Friday, November 10, 2006



President George W. Bush actually seemed impressed with the spectacular victory by Democrats in the American mid-term elections yesterday. He called it a "thumping" victory, to the great surprise of not only the White House media, but his own staff and advisors.

Bush was impressed because he truly loves politics and electioneering strategies, despite his "Washington Sux" image and talk. And he was most surely surprised ("Shows you what I know") because his master strategist Karl Rove spent the weekend talking up the 'fact' that the Republicans would keep control of all the power come election day. Rove figured the Democrats would be left a few crumbs.

It was an astoundingly bad call by Rove, and his reputation as a kingmaker has been shattered by the electoral scouring.

Selling 'The Fear' just didn't work this time. Karl Rove's bag of magic tricks was shown to be empty, if it wasn't ever actually full in the first place.

President Bush has been mostly positive in the past 48 hours about the last 800 days of his presidency. He claims he will work with the Democrats to "fix America" and "Keep America Safe" before he packs up his desk, clamps on his cowboy hat and swaggers back down to Crawford.

But there's a lot of days of fighting, negotiating, arguing and compromising ahead. In short, for Bush the party is over.

This London Times editorial takes a prescient look at what Bush is about to endure as he enters the twlight (zone) of his presidency :
George W. Bush now finds himself in precisely the same political place as Dwight Eisenhower, Ronald Reagan and Bill Clinton before him.

Each of these three men suffered a midterm election defeat that involved at least one chamber of Congress being captured by the opposition party.

Yet all of them ended their time in office as figures having recovered from their nadir at the ballot box.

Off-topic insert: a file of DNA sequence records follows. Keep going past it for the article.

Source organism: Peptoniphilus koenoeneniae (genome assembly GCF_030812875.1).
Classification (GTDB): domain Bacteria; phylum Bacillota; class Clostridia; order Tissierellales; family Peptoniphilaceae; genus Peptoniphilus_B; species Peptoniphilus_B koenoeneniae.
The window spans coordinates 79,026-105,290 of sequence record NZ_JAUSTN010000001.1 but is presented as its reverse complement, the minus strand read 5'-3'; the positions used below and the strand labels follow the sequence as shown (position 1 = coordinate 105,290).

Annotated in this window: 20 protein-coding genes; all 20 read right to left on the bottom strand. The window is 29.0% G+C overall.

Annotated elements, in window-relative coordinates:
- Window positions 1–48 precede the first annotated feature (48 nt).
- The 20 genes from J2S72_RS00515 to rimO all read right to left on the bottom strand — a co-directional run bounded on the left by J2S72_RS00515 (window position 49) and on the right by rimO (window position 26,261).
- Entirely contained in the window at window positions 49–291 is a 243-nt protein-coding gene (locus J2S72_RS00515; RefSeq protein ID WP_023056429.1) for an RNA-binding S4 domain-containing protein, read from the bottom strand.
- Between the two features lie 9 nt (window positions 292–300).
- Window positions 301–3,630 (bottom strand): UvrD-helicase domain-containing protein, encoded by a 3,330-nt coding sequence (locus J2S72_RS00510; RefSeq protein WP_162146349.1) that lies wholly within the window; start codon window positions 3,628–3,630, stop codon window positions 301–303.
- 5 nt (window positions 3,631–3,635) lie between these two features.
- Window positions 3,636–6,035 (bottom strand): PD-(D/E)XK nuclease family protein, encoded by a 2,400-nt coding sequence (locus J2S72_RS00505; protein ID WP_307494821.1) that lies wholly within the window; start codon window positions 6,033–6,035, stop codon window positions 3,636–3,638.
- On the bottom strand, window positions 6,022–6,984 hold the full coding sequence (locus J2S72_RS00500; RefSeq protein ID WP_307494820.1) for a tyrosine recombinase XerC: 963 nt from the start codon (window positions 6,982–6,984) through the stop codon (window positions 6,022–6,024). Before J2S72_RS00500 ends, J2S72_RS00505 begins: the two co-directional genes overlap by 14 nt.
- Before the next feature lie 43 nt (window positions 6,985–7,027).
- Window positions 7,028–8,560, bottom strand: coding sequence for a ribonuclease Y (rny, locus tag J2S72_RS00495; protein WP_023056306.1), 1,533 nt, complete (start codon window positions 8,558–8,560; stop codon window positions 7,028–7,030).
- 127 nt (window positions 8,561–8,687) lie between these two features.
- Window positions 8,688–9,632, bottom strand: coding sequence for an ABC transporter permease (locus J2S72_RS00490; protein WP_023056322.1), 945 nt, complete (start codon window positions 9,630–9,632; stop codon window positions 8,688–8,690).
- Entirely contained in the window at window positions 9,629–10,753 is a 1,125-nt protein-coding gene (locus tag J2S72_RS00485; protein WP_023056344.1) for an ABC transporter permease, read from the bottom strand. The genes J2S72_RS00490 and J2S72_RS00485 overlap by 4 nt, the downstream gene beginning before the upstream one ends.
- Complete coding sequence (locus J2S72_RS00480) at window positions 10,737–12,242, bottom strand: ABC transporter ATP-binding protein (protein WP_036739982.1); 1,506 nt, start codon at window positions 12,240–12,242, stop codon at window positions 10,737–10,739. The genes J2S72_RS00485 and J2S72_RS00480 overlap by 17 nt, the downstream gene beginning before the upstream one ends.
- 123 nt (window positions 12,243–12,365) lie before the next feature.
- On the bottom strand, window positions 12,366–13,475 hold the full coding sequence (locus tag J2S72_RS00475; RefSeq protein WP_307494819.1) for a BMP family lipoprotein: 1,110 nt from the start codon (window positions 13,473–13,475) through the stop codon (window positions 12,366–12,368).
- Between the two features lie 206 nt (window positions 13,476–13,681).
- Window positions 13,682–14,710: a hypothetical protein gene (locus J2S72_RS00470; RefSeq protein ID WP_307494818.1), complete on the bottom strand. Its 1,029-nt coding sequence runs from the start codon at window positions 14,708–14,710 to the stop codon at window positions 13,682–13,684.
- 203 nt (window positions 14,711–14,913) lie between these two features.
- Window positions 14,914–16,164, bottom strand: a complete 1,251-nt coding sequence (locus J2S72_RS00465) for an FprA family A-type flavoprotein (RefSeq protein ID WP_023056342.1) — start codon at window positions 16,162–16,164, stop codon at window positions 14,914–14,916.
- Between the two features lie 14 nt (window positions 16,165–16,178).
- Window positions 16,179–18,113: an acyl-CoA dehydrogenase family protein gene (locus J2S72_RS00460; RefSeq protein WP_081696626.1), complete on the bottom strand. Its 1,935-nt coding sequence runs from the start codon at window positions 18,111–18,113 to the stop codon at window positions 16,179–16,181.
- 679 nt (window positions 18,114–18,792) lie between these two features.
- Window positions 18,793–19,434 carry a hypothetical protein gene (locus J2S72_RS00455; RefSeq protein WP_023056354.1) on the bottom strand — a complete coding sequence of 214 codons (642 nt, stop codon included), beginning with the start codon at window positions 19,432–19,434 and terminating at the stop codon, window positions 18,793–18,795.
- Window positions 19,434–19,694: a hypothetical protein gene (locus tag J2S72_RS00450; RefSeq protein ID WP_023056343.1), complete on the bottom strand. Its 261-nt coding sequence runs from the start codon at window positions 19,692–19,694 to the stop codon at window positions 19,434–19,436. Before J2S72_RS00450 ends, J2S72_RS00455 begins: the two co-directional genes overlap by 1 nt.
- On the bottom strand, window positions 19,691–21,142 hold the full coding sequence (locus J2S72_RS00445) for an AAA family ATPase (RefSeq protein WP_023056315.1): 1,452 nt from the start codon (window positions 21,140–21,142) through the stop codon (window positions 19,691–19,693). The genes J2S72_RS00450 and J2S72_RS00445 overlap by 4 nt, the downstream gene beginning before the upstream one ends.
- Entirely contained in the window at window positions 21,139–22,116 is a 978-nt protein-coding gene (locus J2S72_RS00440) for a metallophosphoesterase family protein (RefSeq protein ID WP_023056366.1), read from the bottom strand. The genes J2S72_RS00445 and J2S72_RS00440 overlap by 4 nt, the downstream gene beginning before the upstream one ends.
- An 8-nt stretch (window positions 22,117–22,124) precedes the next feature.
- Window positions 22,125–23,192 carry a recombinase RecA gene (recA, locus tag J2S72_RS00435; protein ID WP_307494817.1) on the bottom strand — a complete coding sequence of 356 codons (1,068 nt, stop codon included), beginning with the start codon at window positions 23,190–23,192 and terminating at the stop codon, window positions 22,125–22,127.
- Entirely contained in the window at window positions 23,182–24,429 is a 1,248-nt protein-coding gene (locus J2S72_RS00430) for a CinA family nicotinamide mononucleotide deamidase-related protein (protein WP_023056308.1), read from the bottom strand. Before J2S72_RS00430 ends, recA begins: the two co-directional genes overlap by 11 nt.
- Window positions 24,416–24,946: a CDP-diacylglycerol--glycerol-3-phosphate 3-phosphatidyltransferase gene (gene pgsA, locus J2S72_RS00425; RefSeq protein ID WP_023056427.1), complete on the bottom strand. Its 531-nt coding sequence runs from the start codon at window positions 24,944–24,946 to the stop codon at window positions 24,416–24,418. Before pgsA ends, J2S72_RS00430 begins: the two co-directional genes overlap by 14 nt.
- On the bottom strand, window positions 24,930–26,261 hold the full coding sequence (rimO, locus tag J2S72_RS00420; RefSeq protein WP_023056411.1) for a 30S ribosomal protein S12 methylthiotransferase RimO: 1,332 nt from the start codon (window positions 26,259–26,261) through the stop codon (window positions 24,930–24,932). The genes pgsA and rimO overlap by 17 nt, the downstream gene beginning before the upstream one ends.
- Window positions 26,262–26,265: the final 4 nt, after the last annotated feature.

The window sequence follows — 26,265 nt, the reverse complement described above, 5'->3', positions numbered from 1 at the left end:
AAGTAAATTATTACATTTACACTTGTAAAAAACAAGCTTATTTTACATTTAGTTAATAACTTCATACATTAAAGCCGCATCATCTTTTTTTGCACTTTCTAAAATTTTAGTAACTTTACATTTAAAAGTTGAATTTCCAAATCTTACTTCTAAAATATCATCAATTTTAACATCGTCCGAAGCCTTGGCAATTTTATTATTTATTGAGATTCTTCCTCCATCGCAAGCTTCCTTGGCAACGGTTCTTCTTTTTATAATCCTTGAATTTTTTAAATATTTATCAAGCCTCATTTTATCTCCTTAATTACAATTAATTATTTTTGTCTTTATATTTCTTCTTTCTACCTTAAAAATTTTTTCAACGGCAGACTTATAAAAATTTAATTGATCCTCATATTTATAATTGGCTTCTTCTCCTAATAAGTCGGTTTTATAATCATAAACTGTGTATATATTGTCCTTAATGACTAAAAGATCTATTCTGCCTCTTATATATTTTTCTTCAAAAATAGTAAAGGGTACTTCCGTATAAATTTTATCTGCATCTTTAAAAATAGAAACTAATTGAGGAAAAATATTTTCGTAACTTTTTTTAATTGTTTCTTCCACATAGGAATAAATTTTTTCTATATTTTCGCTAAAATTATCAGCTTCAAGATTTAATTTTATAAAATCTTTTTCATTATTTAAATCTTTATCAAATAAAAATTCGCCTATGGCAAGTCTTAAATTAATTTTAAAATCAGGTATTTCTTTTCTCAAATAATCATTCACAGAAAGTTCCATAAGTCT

They did so by shrewdly exploiting the ceremonial aspects of their post, wielding the veto whenever necessary on domestic issues and focusing on foreign policy. This President, as he appeared to be conceding in his remarks yesterday, has little option but to do the same.

It will, however, be a more complicated exercise for Mr Bush than his predecessors. While it would be an exaggeration to assert that frustration at events in Iraq is the exclusive explanation for the Democratic victory, it obviously underpinned this ballot.

The recent conduct of the conflict has eroded what should be bipartisan backing for US troops in action overseas. If Mr Bush is to recover his position he has to be able to offer more than the slogan “staying the course”.

Mr Bush should now listen sympathetically to the many recommendations that he will shortly receive from a bipartisan commission led by James Baker, the Secretary of State under his father, along with Lee Hamilton, an experienced and thoughtful Democrat specialist in international affairs.

This would allow him to adapt his position to today’s Iraq where the prospect of an endemic bloody struggle between Iraqis poses a greater threat than so-called insurgents. In all his considerations, Mr Bush should aspire to bind Nancy Pelosi, the new Speaker of the House of Representatives, into his decisions.

He cannot afford Iraq to be perceived as a “Republican war”.

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